Boston University Biotechnology 2021
As an undergraduate studying Biomedical Engineering at Georgia Tech, I became fascinated with medical imaging during internships and research focused on minimally invasive device design for radiology procedures. In my post-graduate work as a consultant, I sought to create impact through healthcare innovation but realized that subconscious bias in tactical solution design often excludes patients with the greatest need. We witnessed this during the COVID-19 crisis as those unable to access or afford care suffered disproportionately.
While innovation is key to society’s well-being and progress, I believe we are also obligated to ensure that it reaches those who need it most. Through my PhD research in radiogenomics, an emerging field that combines medical imaging with genomic data, I seek to develop imaging biomarkers and predictive models for liver cancer. Ultimately, this research aims to improve access to care and reduce the resource burden on health professionals by creating tools that enhance diagnostics, enable remote assessment, and improve precision care for an under-funded yet deadly cancer.
My research is supervised by Dr. Evis Sala in the Radiogenomics and Quantitative Imaging Group within the Department of Radiology.
Georgia Institute of Technology Biomedical Engineering 2018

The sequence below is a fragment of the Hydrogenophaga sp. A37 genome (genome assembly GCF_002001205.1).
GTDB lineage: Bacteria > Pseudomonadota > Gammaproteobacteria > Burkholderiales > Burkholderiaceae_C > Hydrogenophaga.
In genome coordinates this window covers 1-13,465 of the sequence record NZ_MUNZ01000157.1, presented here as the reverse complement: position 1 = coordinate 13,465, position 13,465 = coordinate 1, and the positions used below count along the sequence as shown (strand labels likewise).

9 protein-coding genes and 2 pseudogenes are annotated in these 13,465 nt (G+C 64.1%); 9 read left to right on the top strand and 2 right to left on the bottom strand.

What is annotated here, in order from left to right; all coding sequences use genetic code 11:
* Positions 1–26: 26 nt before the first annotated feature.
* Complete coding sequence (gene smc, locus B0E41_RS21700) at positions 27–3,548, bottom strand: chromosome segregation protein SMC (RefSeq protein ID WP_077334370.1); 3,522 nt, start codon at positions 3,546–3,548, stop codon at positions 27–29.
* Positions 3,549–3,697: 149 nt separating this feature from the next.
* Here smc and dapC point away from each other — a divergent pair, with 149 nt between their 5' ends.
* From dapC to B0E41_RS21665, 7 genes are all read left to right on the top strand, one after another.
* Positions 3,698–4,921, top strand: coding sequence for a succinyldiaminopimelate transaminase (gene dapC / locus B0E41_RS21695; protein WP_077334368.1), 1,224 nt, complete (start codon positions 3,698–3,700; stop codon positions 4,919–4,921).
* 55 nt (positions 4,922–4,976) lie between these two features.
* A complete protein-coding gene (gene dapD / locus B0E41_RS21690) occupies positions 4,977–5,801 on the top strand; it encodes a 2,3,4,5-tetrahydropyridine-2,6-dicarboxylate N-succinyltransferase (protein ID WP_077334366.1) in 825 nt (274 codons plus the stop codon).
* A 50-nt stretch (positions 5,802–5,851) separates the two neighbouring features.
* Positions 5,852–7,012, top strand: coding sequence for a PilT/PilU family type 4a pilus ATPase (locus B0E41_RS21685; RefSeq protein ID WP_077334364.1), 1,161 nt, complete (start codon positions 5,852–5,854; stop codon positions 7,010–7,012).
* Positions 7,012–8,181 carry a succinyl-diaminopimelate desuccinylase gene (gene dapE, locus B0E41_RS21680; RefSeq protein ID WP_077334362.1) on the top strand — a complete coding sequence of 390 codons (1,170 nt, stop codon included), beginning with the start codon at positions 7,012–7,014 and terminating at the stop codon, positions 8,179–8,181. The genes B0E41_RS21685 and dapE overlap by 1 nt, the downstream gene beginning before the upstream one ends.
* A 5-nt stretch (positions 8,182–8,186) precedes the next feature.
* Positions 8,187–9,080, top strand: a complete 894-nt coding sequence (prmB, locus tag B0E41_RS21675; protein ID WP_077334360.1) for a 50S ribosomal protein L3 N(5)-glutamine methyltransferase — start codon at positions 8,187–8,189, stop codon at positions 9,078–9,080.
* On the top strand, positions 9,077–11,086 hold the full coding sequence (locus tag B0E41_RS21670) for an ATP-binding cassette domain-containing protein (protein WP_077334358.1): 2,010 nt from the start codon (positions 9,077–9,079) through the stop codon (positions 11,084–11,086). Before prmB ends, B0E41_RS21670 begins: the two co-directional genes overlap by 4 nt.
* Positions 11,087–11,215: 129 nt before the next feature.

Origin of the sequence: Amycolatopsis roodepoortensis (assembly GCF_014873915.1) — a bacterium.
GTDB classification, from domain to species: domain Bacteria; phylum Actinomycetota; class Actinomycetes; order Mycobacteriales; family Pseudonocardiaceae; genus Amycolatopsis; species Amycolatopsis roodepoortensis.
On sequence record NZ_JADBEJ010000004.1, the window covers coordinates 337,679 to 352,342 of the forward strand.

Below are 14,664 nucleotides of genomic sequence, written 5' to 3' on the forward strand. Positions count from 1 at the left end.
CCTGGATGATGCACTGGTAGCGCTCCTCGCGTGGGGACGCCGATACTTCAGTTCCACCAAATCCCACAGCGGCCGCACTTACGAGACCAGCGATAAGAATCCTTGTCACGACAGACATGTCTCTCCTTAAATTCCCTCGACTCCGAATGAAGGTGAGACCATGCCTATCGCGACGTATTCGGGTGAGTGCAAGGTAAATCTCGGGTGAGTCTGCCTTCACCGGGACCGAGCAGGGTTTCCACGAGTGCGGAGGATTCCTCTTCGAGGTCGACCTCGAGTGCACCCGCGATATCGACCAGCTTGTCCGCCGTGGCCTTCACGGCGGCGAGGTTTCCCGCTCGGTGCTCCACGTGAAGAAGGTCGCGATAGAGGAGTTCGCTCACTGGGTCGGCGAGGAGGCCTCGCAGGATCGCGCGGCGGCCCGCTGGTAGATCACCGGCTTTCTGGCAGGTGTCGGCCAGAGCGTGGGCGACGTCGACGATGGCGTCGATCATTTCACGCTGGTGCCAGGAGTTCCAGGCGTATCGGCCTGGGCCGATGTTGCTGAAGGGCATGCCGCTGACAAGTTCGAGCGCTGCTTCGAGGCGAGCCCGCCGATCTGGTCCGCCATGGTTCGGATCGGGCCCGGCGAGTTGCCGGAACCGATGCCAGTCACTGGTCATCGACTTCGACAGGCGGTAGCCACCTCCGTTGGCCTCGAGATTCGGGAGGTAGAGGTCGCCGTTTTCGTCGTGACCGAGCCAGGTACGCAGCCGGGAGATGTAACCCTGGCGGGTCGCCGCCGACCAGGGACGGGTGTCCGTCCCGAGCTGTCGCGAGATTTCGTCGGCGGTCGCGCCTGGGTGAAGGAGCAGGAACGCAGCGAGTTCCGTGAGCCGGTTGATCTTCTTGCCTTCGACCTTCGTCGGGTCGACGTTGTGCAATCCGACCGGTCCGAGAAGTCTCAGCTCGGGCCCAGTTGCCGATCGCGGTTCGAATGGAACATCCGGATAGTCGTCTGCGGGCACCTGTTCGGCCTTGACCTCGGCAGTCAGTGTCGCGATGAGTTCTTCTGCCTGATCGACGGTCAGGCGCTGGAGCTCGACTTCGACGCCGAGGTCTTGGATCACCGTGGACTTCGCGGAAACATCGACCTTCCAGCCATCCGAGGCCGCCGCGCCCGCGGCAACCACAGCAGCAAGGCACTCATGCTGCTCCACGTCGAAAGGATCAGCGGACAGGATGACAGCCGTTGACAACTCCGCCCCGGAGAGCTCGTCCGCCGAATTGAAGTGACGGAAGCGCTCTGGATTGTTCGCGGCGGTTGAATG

My hands were rarely clean; as a child in the remote southwest of Colorado, I grew up shaping and being shaped by nature. A youth spent making a place for myself in that vast wilderness by building humble forts of pine, mud and snow endowed me with a reverence for the fundamental interconnectedness of ecology which found purpose in a career devoted to addressing the unprecedented challenges of a globalized, majority-urban, and climatically unstable world using the equally unprecedented potential of big data and digital technologies. Undergraduate management of teams of Engineers Without Borders in Rwanda, professional experience contributing to the USA’s largest net-zero energy neighborhood, and extended working travel throughout Europe guided me to enroll in the Institute for Advanced Architecture of Catalonia’s premier Master in Advanced Ecological Buildings & Biocities hosted at Valldaura Labs, a progressively holistic research and fabrication facility just 10km from Barcelona’s center yet surrounded by forest. Upon graduation in 2019 I assumed a leadership role at Valldaura, where I pursued the investigations of regionally attuned circular value-chains and nature-based solutions for development I’ll further in my PhD studies.
Universitat Politecnica de Catalunya Advanced Ecological Buildings 2019
University of Colorado at Boulder Env. Design: Architecture 2014